Outlaw King (2018)


At the beginning of the fourteenth century, Scotland was occupied by England, more precisely by King Edward I (Stephen Dillane). Most of the nobles, some of whom have the primacy on the throne of the King of Scotland, together with other Scottish nobles have been fighting for years to liberate the Scottish lands, but they are not united in that intention. After a heavy defeat and terrible human losses, they must retreat again, make an apparent peace and obey King Edward, who continues to impose terrible monetary levies. The people are not reconciled with that, especially after the horrific public execution of the Scottish hero William Wallace, which also brings unrest to the circles of nobles, especially Robert Bruce (Chris Pine). He decides, with the help of the church, to be crowned King of Scotland and embark on a bloody, decisive campaign to return Scotland to the hands of the Scots.

It is impossible not to immediately connect the film with the very close, related and well-known Braveheart, where the emphasis is on William Wallace (Mel Gibson), who was actually the initiator of the Scottish rebellion against English tyranny and imposition. The main character of this film fought battles side by side with him, and what happened to Wallace was the trigger for this character’s decision to start a new, final war of liberation from English tyranny. So, the events in the film take place after the making of the film Braveheart, and Robert Bruce is, in a way, presented in that film in a diametrically different way, more as a villain, as a calculated politician who doesn’t care about the people.

This film corrects that and we get the image and opportunity of a true king, with all the virtues and flaws of an ordinary man, who is remembered in history as one of the kings who restored autonomy to Scotland. Of course, this film will certainly never reach Braveheart and achieve that, we can say, cult status, nor was it made as a historical megalomaniac spectacle, but the dose of groundedness, exaggeration and very concise image may be even more important to me, especially because I am a big fan of this history. This film wasn’t made for the big screen like Braveheart, this production with Netflix, in my opinion, didn’t minimize the film at all, moreover, it’s more accessible to an audience that certainly shouldn’t miss it.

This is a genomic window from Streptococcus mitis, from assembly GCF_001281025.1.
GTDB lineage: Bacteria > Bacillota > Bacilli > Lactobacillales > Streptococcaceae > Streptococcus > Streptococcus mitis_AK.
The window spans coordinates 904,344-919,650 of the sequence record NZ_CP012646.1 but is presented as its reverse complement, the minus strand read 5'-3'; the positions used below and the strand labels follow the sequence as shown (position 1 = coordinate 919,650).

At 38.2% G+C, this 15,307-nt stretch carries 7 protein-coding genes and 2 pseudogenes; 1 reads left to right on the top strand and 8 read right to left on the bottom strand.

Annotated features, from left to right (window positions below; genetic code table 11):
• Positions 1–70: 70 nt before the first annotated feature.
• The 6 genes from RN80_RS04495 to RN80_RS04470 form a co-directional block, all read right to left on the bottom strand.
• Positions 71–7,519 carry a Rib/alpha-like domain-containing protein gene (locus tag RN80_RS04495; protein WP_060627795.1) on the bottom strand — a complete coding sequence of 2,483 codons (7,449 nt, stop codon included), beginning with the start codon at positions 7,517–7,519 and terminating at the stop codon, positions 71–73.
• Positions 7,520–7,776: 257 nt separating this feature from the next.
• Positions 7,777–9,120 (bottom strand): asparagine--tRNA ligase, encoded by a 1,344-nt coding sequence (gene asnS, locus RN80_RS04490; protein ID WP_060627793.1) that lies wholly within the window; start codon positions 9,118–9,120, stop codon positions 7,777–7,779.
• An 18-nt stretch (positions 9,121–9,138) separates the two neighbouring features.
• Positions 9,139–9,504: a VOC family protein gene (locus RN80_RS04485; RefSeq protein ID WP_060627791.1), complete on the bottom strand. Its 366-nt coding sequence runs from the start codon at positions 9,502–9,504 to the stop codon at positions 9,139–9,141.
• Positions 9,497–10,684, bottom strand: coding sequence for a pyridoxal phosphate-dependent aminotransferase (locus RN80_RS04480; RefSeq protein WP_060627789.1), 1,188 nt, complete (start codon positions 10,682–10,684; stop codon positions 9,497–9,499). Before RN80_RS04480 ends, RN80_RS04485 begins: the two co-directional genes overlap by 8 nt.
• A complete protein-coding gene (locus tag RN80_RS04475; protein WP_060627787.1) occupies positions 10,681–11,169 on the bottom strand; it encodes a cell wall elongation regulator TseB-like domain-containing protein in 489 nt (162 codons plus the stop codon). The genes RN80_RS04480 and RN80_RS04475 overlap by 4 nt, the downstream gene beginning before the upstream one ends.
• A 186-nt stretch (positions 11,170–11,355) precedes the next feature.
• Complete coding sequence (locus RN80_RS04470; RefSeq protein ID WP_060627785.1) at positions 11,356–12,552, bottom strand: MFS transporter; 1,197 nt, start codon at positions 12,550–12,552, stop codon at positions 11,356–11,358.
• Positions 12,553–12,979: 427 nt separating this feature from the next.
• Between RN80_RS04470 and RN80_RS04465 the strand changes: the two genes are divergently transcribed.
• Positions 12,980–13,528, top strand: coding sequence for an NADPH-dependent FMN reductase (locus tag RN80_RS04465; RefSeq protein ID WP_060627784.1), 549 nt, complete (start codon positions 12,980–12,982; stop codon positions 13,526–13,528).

On David Mackenzie, boss Perfect Sense (Starred Up) and I (Hell or High Water) have said everything you need to know on this site. In my review for Hell or High Water, I stated that Mackenzie is the most fond of crime dramas in which he excels, because he brings them to us in an unusual (more likable and intriguing) way than usual. Only, this time it is not a crime but a biographical (historical) drama, which he delivered to us in a very brave and quite bloody way. Impressive, effective, interesting enough, it holds attention to the end, and yet, true and with a minimum of adding fiction, which is inherent in such projects.

The film was mostly shot in Scotland (a few in England as well), and some scenes of endless green landscapes are breathtaking. The battle scenes are done great and very dirty and bloody, which may repel some viewers who will even draw a parallel with the above category, but I categorically disagree. We have embellishments on all sides, especially in shiny covers. This film deliberately avoided that and that’s why thumbs up, again a recommendation to watch this director as much as possible, because quality can never get boring, no matter how bloody or raw it may seem.

A screenplay in which there is no idleness, boring and strenuous quiet moments that otherwise adorn films like this, was written by Bathsheba Doran, a screenwriter who previously worked on the mega-successful Boardwalk Empire series. With David McKenzie, who was her right hand in writing, she made a very decent time-adapted screenplay, where we have a few effectively memorable sentences (Thinking about revenge? It tears on the soul, but it can also be a weapon) that will remain to live. I would only blame her for deliberately embellishing the main character in the situation with John Comin.

I can’t get enough of the actress Chris Pine, who has become more diverse and better over the years. His Robert Bruce is a brave, courageous, proud, self-conscious, great tactician, everything that should distinguish a great leader, in this case a king, who has been remembered in history. A big plus goes for the brilliantly removed Scottish accent, it always positively surprises me with the skills of an actor. I have to mention one trivia that raised dust around the film and in a way gave it a lot of marketing – it took off for the first time on the film, and when those scenes were done, it caused laughter among some workers on the set.